NEW LISTINGS AND THEIR PRICE BEHAVIOR

NEW LISTINGS AND THEIR PRICE BEHAVIOR The Journal of Finance for gain. Accordingly, market participants should purchase a stock upon announcement of listing, or before if rumors are out, and sell it when actual listing occurs. Such a strategy would allow the participant to take advantage of the increase in value that presumably accompanies a decision to list. If the price pattern described is systematic, these traders, on the average, are assured a gain. However, the action of a number of market participants engaged in this kind of activity will drive out the opportunity for gain. Thus, if the market adjusts very quickly to new information, the described pattern of stock prices for new listings is without economic foundation and, seemingly, should not exist.' It is important to point out that the existence of arbitrage does not suggest that stock prices cannot rise with the decision to list. It implies only that the adjustment in stock prices to new information is rapid and cannot be exploited for gain. The second question to investigate, then, is whether the decision to list enhances the value of the stock, all other things the same. This question is separate from that of whether or not the stock-price pattern http://www.deepdyve.com/assets/images/DeepDyve-Logo-lg.png The Journal of Finance Wiley

NEW LISTINGS AND THEIR PRICE BEHAVIOR

The Journal of Finance, Volume 25 (4) – Sep 1, 1970

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Publisher
Wiley
Copyright
1970 The American Finance Association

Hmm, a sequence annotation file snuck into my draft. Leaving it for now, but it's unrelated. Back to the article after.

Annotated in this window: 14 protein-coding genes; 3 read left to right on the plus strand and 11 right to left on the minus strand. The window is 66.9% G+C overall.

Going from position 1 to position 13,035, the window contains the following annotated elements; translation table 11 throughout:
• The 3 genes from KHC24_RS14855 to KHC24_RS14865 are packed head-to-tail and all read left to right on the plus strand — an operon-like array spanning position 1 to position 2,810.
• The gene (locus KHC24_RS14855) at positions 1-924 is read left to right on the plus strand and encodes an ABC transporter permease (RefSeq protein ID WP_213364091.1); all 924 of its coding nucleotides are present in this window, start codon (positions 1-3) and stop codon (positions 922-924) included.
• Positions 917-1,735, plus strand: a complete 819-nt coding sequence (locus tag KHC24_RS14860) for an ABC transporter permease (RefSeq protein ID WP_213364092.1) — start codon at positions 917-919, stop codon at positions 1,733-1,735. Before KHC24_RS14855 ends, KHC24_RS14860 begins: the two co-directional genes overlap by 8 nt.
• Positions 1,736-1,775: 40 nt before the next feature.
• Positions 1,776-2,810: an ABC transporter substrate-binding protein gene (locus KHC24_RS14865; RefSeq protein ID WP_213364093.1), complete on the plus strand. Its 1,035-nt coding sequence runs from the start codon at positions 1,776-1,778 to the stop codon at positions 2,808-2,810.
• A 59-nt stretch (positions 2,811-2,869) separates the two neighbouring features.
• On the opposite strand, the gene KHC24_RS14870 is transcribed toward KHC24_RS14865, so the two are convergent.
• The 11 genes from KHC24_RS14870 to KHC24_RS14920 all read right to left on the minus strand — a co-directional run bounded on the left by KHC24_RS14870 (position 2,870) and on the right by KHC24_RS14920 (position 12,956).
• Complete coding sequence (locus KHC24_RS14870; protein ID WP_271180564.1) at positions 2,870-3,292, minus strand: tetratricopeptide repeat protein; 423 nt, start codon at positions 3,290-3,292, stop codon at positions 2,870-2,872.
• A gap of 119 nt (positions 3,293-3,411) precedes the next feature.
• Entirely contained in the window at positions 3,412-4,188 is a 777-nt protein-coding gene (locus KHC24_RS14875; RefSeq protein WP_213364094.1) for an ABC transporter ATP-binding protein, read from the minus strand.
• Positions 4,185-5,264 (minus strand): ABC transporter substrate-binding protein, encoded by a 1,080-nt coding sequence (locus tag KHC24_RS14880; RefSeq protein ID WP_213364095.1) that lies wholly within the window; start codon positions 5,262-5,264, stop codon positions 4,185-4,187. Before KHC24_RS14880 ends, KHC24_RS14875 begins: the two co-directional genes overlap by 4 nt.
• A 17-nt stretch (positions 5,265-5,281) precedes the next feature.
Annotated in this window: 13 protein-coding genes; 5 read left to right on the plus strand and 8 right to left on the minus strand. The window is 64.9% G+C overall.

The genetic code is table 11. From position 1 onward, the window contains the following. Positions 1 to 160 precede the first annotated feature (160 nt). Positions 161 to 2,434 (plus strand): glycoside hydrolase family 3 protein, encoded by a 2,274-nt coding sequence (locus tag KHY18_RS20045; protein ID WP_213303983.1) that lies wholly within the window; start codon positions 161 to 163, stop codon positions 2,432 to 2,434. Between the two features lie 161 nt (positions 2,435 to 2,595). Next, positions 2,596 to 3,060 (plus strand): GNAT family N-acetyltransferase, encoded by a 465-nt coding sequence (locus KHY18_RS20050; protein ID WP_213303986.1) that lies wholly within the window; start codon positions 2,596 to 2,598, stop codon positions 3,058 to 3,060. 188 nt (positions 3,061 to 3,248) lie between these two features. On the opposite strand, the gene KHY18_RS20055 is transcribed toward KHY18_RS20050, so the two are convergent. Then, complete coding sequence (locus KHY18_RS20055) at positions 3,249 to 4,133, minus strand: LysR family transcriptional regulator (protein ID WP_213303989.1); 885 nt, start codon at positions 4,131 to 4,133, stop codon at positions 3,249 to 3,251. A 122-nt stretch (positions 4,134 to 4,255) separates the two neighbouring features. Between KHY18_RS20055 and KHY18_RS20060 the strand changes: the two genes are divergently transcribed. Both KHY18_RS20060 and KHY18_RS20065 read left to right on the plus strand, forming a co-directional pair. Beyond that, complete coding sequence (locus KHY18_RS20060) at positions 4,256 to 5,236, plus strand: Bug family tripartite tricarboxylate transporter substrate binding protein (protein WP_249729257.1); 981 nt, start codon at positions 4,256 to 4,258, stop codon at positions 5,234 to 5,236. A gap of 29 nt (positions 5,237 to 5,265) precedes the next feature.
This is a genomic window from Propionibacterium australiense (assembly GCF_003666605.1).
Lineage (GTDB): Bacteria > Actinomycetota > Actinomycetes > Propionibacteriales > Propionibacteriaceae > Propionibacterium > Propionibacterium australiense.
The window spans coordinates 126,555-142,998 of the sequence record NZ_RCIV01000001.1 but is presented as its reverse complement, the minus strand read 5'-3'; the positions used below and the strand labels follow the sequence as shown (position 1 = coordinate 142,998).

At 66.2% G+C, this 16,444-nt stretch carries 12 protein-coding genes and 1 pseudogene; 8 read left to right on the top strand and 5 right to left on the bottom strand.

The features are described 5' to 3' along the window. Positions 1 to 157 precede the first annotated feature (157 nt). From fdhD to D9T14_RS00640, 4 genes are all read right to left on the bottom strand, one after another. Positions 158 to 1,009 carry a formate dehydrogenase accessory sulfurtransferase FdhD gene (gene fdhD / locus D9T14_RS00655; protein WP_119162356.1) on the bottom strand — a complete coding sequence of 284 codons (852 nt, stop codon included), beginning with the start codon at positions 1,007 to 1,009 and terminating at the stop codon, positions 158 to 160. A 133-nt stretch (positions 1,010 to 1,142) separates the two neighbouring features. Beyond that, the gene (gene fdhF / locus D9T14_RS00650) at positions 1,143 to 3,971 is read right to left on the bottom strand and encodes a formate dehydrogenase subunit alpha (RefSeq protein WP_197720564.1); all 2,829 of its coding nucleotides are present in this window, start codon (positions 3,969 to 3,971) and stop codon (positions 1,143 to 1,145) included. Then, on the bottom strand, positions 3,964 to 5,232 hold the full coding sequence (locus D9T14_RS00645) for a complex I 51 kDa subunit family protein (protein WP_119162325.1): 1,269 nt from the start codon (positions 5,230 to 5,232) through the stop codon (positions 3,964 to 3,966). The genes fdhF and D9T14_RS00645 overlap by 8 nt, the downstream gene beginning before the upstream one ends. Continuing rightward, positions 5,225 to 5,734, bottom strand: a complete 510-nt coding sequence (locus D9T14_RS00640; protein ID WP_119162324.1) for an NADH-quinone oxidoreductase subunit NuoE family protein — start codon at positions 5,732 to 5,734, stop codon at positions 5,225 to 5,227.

ISSN
0022-1082
eISSN
1540-6261
DOI
10.1111/j.1540-6261.1970.tb00552.x
Publisher site
See Article on Publisher Site

Abstract

The Journal of Finance for gain. Accordingly, market participants should purchase a stock upon announcement of listing, or before if rumors are out, and sell it when actual listing occurs. Such a strategy would allow the participant to take advantage of the increase in value that presumably accompanies a decision to list. If the price pattern described is systematic, these traders, on the average, are assured a gain. However, the action of a number of market participants engaged in this kind of activity will drive out the opportunity for gain. Thus, if the market adjusts very quickly to new information, the described pattern of stock prices for new listings is without economic foundation and, seemingly, should not exist.' It is important to point out that the existence of arbitrage does not suggest that stock prices cannot rise with the decision to list. It implies only that the adjustment in stock prices to new information is rapid and cannot be exploited for gain. The second question to investigate, then, is whether the decision to list enhances the value of the stock, all other things the same. This question is separate from that of whether or not the stock-price pattern

Journal

The Journal of FinanceWiley

Published: Sep 1, 1970

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